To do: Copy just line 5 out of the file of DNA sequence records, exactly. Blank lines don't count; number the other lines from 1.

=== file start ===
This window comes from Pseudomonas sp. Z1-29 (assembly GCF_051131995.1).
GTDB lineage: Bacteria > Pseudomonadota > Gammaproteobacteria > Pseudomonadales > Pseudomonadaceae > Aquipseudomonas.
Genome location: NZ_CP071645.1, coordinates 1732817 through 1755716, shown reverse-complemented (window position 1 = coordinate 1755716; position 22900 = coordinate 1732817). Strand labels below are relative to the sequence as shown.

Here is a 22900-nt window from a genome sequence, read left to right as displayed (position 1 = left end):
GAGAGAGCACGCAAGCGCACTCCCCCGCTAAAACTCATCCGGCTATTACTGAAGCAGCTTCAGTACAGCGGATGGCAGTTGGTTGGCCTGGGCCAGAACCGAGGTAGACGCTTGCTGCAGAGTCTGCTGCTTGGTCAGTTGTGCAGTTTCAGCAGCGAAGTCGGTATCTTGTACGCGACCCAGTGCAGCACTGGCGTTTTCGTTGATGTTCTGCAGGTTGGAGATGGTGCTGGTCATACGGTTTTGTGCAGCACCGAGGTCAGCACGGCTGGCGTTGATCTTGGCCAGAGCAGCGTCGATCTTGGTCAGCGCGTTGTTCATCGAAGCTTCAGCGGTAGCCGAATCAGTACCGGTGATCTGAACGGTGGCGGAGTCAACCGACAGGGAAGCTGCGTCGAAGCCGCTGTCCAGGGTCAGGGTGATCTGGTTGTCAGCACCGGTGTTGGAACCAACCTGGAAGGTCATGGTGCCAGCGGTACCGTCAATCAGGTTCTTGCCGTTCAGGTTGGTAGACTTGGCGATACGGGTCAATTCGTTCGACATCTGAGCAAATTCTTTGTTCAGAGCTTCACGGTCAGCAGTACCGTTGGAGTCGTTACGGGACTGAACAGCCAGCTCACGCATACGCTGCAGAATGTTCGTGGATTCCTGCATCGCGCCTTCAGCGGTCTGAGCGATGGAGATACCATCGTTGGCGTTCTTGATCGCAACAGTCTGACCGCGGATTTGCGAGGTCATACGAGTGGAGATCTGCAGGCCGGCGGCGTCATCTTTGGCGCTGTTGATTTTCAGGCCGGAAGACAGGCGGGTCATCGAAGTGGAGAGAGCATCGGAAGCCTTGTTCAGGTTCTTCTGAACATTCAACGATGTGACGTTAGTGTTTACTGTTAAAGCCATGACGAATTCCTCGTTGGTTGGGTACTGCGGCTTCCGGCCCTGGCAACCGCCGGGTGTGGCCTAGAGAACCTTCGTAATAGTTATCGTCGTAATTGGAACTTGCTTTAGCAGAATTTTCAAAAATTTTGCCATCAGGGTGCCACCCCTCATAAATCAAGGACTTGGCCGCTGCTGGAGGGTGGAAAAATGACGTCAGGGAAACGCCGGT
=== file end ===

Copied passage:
GAGAGAGCACGCAAGCGCACTCCCCCGCTAAAACTCATCCGGCTATTACTGAAGCAGCTTCAGTACAGCGGATGGCAGTTGGTTGGCCTGGGCCAGAACCGAGGTAGACGCTTGCTGCAGAGTCTGCTGCTTGGTCAGTTGTGCAGTTTCAGCAGCGAAGTCGGTATCTTGTACGCGACCCAGTGCAGCACTGGCGTTTTCGTTGATGTTCTGCAGGTTGGAGATGGTGCTGGTCATACGGTTTTGTGCAGCACCGAGGTCAGCACGGCTGGCGTTGATCTTGGCCAGAGCAGCGTCGATCTTGGTCAGCGCGTTGTTCATCGAAGCTTCAGCGGTAGCCGAATCAGTACCGGTGATCTGAACGGTGGCGGAGTCAACCGACAGGGAAGCTGCGTCGAAGCCGCTGTCCAGGGTCAGGGTGATCTGGTTGTCAGCACCGGTGTTGGAACCAACCTGGAAGGTCATGGTGCCAGCGGTACCGTCAATCAGGTTCTTGCCGTTCAGGTTGGTAGACTTGGCGATACGGGTCAATTCGTTCGACATCTGAGCAAATTCTTTGTTCAGAGCTTCACGGTCAGCAGTACCGTTGGAGTCGTTACGGGACTGAACAGCCAGCTCACGCATACGCTGCAGAATGTTCGTGGATTCCTGCATCGCGCCTTCAGCGGTCTGAGCGATGGAGATACCATCGTTGGCGTTCTTGATCGCAACAGTCTGACCGCGGATTTGCGAGGTCATACGAGTGGAGATCTGCAGGCCGGCGGCGTCATCTTTGGCGCTGTTGATTTTCAGGCCGGAAGACAGGCGGGTCATCGAAGTGGAGAGAGCATCGGAAGCCTTGTTCAGGTTCTTCTGAACATTCAACGATGTGACGTTAGTGTTTACTGTTAAAGCCATGACGAATTCCTCGTTGGTTGGGTACTGCGGCTTCCGGCCCTGGCAACCGCCGGGTGTGGCCTAGAGAACCTTCGTAATAGTTATCGTCGTAATTGGAACTTGCTTTAGCAGAATTTTCAAAAATTTTGCCATCAGGGTGCCACCCCTCATAAATCAAGGACTTGGCCGCTGCTGGAGGGTGGAAAAATGACGTCAGGGAAACGCCGGT